Some people have heard of the “Jesus prayer,” popularized by the Eastern church tradition. It is an adapted form of the tax collector’s prayer from Luke 18: “Lord Jesus Christ, Son of God, have mercy on me a sinner.” Today’s scripture is another type of “Jesus prayer.” It provides an example of how Jesus used the Psalter to express his own pain and suffering. It reminds us that when we face situations where we don’t know how or what to pray, we can turn to the psalms to help us respond. Even from the cross, Jesus teaches us how to pray and honestly express our sorrow, using the words of Psalm 22 as he hangs on the cross: “At about three Jesus cried out with a loud shout, ‘Eli, Eli, lama sabachthani,’ which means, ‘My God, my God, why have you left me?’” (Matt. 27:46, ceb).
Modern ears may find the words strange on the lips of Jesus. Psalm or not, it is still a bit disturbing to overhear Jesus’ gut-wrenching question shouted toward the heavens. It doesn’t sound like Jesus. We easily imagine the power of his voice, the thunder of his commands. We like to hear about the power—not the uncertainty, the doubt, and the sense of abandonment. It sounds too much like . . . well, too much like us. And perhaps therein lies the point. If we learn to pray this other type of “Jesus prayer” in moments of grief and despair, we may be empowered to move from the inexplicable pain expressed in this opening line toward the faintly growing ember of hoped-for deliverance and trust that this prayer slowly travels toward: “But you, Lord! Don’t be far away! You are my strength! Come quick and help me!” (22:19, ceb).

O Lord, my rock and my refuge, even though I walk through the darkest valley I pray that you will hear my cries and come quickly to help me. Even in places of pain and doubt, I will trust you. Amen.

Pray the Scriptures Using Audio Lectio
Read Mark 10:17-31

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Lectionary Week
October 8–14, 2018
Scripture Overview

Faithful people still have questions for God. Job wishes he could sit down with God and plead his case because he wants God to justify what has happened to him. The psalmist, traditionally identified as David, also feels abandoned by God and wonders why God is not coming to his aid. God can handle our questions. Job wanted an advocate, and Hebrews says that Jesus now fills that role for us. He is our great high priest and understands our sufferings, so we may boldly approach him for help. In Mark, Jesus deals with the challenge of money. It is a powerful force and can come between God and us if we cling to our resources instead of holding them loosely with thanksgiving for God’s provision.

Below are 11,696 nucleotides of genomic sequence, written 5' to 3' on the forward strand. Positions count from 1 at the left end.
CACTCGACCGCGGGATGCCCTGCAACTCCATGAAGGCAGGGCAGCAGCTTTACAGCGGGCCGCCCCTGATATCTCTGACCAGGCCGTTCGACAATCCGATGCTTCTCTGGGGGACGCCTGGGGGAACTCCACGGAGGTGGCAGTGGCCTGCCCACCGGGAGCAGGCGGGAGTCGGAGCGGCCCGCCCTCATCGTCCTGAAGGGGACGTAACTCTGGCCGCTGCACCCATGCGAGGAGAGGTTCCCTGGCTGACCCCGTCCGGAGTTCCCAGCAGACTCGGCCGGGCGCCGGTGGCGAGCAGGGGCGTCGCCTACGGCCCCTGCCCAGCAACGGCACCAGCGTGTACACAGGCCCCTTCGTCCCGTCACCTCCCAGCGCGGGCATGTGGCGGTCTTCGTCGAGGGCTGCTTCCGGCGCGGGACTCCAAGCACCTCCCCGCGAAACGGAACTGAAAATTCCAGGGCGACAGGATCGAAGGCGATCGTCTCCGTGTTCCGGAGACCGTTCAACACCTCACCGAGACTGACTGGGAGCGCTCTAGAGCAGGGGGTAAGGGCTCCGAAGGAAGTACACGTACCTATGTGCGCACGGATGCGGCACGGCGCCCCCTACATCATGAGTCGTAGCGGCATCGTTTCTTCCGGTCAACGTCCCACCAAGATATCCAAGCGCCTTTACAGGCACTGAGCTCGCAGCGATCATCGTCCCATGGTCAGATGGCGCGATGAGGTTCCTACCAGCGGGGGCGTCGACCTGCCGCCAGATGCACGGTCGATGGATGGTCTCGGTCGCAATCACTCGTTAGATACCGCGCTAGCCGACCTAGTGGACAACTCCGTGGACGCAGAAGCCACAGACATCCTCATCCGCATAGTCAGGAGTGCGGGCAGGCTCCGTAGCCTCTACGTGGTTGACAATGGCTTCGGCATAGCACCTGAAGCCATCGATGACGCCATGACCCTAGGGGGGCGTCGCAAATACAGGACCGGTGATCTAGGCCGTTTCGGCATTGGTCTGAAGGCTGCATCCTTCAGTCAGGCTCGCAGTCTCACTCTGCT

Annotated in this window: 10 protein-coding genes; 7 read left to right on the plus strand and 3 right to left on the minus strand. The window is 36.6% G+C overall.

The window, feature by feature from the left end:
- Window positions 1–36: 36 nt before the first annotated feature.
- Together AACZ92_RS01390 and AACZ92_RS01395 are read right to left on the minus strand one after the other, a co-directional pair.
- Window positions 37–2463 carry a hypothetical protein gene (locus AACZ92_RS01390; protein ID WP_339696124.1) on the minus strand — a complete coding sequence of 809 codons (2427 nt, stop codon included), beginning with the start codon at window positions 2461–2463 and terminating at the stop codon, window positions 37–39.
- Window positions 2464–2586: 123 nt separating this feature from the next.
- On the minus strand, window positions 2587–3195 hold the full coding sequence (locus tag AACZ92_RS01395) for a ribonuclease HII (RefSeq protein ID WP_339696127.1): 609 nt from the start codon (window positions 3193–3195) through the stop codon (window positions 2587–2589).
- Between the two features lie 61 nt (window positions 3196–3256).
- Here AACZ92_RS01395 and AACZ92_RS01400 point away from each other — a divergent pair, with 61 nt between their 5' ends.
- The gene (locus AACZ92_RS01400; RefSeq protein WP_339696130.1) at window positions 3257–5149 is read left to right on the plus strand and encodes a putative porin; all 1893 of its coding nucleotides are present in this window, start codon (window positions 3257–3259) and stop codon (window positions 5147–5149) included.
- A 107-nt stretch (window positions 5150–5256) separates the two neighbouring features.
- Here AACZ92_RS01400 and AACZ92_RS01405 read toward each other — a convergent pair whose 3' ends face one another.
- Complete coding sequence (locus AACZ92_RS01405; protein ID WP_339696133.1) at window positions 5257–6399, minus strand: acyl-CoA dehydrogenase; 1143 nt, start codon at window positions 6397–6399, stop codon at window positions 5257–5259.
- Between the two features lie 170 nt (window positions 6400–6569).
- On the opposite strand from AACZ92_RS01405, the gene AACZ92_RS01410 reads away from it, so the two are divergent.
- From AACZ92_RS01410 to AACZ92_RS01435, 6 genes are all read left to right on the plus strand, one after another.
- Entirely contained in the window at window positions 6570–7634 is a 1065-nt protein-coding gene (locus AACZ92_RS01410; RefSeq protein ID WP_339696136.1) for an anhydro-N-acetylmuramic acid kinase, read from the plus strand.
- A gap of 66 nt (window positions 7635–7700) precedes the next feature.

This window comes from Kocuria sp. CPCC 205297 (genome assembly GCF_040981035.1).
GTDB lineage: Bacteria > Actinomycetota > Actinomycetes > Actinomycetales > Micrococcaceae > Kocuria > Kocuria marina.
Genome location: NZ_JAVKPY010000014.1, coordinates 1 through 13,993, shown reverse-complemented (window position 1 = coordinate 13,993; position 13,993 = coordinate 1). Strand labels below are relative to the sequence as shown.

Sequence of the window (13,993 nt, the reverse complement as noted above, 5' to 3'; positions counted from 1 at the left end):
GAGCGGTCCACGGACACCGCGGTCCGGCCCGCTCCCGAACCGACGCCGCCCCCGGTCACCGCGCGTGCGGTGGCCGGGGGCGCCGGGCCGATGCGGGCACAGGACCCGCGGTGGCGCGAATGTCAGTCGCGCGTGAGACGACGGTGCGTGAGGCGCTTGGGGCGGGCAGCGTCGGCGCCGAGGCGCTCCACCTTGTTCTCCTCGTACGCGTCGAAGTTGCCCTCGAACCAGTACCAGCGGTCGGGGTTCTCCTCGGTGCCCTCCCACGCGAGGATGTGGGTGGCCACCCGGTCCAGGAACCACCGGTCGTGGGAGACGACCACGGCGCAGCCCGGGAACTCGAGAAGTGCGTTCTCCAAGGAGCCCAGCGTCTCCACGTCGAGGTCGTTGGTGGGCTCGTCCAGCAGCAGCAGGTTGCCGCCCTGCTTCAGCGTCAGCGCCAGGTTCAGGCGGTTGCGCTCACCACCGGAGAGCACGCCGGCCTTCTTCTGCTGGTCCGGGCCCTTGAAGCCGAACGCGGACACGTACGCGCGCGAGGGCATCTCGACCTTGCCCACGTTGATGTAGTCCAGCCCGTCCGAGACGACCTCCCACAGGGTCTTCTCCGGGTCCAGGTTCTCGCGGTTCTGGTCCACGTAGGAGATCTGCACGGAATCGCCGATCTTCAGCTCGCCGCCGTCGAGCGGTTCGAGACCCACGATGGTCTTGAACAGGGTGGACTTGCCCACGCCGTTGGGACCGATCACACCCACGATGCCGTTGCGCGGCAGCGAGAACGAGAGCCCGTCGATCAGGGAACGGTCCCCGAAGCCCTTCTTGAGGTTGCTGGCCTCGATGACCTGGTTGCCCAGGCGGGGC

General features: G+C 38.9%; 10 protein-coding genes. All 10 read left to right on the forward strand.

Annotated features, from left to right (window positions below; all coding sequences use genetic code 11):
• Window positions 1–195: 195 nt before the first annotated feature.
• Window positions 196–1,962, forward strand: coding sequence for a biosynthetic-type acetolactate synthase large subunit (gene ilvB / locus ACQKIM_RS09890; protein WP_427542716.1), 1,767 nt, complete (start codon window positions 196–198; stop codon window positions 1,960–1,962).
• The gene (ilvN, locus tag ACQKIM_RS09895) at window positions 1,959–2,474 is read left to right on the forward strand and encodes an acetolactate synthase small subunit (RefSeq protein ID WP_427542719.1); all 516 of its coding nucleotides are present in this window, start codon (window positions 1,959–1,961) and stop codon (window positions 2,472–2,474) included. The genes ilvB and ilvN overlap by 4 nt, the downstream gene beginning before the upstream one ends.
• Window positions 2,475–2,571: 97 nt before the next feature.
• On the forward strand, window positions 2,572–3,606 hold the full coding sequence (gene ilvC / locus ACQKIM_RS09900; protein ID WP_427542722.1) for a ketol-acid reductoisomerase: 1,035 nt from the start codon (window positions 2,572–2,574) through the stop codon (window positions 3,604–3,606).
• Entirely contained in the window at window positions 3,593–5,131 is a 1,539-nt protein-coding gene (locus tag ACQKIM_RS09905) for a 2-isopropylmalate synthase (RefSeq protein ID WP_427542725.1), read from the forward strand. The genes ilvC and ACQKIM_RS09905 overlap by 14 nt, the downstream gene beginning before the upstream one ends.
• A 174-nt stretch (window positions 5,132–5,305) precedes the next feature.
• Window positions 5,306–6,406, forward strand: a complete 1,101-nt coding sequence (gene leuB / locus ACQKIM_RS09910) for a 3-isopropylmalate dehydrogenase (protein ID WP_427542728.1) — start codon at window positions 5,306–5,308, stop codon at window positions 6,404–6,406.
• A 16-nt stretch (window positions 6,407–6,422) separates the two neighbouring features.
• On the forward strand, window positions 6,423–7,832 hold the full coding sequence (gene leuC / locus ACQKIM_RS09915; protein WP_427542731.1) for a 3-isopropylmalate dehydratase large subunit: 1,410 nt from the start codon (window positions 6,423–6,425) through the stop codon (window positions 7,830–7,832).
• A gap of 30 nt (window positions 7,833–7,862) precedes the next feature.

Questions and Suggestions for Reflection

• Read Job 23:1-9, 16-17. When have you, like Eliphaz, attributed your own suffering or that of others to wickedness on your part or on theirs? How often do you find yourself blaming others for the situations in which they find themselves?
• Read Psalm 22:1-15. How could your prayer life be more honest and transparent? What feelings do you hold back?
• Read Hebrews 4:12-16. When God shines the spotlight on your soul, what does God see?
• Read Mark 10:17-31. How do you square your “wealthy” life with Jesus’ call to discipleship?

Respond by posting a prayer.

I join many of those who will pray for you as you seek to discern what you are called to be at this moment. May God grant you the courage to fulfill that calling. May we all open our eyes and see the misery, open our ears and hear the cries of God’s people, and, like God through the Lord Jesus Christ, be incarnate amongst them.” 

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